As Monday marks the ‘Night of Broken Glass’, the tragic night of the 'Kristallnacht' pogrom against Jewish people in 1938, the Dutch Protestant Church on Sunday acknowledged that it did not do enough to help Jews during and after World War II, the Associated Press reported.
Speaking on behalf of the General Synod of the Protestant Church in the Netherlands, scribe Rene de Reuver admitted the role of the Dutch Protestant Church in preparing “the ground in which the seeds of anti-Semitism and hatred could grow.”
The theologian said that the church’s role began long before the Nazi leader Adolf Hitler, who participated in initiating World War II where over 100,000 Dutch Jews — 70% of the Jewish community — were killed, came to power in 1933.
“For centuries a rift was maintained that could later isolate the Jews in society in such a way that they could be taken away and murdered,” De Reuver told the Netherlands’ Jewish community, quoted by AP. “Also in the war years, the ecclesiastical authorities often lacked the courage to choose a position for the Jewish citizens of our country.”
De Reuver also admitted that the church’s recognition of their failure has taken too long, adding, “We hope it is not too late.”
“The church recognizes faults and feels a present responsibility,” the church head said. “Anti-Semitism is a sin against God and against people. The Protestant Church is also part of this sinful history.”
He also said that the church’s guilt went beyond WWII, as it did nothing when Christian families refused to return Jewish children and properties after some parents and owners who had remained alive returned from concentration camps following the end of the war.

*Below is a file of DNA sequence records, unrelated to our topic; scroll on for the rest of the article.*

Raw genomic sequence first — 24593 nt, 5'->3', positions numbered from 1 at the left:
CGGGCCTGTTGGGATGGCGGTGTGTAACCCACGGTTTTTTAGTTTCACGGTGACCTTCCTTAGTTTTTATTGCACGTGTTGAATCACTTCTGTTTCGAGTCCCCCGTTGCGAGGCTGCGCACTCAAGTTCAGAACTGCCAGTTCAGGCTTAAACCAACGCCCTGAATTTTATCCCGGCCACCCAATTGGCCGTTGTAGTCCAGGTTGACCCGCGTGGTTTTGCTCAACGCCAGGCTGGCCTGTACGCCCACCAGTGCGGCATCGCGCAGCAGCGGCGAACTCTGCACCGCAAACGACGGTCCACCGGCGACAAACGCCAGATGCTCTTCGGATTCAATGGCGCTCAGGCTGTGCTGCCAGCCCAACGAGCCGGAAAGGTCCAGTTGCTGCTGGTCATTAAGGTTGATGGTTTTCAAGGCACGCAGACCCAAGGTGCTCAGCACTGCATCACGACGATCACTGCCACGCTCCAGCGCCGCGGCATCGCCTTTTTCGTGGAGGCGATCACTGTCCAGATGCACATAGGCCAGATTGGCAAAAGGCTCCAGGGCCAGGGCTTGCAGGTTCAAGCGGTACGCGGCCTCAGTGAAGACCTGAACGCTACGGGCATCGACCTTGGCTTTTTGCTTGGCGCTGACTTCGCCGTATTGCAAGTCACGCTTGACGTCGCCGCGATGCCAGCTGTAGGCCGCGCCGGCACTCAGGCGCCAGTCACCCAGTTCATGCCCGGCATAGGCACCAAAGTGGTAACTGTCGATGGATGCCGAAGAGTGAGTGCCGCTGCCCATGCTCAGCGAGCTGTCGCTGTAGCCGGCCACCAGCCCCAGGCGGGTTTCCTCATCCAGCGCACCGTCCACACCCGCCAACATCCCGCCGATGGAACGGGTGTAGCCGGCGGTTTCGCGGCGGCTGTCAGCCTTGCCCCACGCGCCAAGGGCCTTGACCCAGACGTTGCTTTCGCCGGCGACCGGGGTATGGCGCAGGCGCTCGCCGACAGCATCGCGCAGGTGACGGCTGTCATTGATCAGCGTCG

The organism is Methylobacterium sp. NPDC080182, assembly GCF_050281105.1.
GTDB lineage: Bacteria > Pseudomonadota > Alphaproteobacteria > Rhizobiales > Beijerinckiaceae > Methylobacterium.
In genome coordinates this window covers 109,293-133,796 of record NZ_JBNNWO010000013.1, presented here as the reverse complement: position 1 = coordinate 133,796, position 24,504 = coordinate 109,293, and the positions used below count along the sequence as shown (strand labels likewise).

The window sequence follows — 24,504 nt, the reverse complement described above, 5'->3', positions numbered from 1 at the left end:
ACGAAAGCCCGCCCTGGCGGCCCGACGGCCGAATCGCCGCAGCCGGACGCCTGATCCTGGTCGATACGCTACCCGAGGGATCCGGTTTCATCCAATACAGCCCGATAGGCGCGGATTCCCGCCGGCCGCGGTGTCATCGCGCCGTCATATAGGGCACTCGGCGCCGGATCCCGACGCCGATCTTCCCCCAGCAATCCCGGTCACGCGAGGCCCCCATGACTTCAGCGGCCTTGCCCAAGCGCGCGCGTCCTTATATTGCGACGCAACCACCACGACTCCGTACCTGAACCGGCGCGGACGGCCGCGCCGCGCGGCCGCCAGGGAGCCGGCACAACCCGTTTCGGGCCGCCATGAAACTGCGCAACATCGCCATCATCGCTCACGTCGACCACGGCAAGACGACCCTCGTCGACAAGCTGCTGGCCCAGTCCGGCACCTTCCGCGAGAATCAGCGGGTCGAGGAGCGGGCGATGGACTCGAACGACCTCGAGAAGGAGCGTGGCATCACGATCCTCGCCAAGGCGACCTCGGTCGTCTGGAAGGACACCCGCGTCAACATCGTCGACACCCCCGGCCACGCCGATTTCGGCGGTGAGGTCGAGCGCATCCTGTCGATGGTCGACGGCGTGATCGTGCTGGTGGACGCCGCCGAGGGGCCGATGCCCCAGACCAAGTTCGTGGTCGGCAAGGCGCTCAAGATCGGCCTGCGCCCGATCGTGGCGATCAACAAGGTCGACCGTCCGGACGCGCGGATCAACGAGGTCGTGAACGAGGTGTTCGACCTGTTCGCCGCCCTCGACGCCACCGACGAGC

De Reuver promised that the Dutch Protestant Church would now work to fight anti-Semitism and educate future generations about racist hatred.
“We undertake to do everything possible to further develop Judeo-Christian relations into a deep friendship of two equal partners, united among others in the fight against contemporary anti-Semitism,” said De Reuver.
The Kristallnacht pogrom, or the ‘Night of Broken Glass’, took place on the night of 9-10 November 1938, one year before the start of WWII, in the wake of the assassination of German diplomat Ernst vom Rath in Paris on 7 November by a 17-year-old German-born Polish Jew named Herschel Grynszpan.
In a purported response to the killing, Jewish people were attacked throughout Germany and Austria. Over 90 Jewish people were killed, along with up to 30,000 others arrested. An estimated 267 synagogues and over 7,000 Jewish businesses were destroyed or heavily damaged. Nazi authorities in Germany did nothing to stop the violence against the Jews.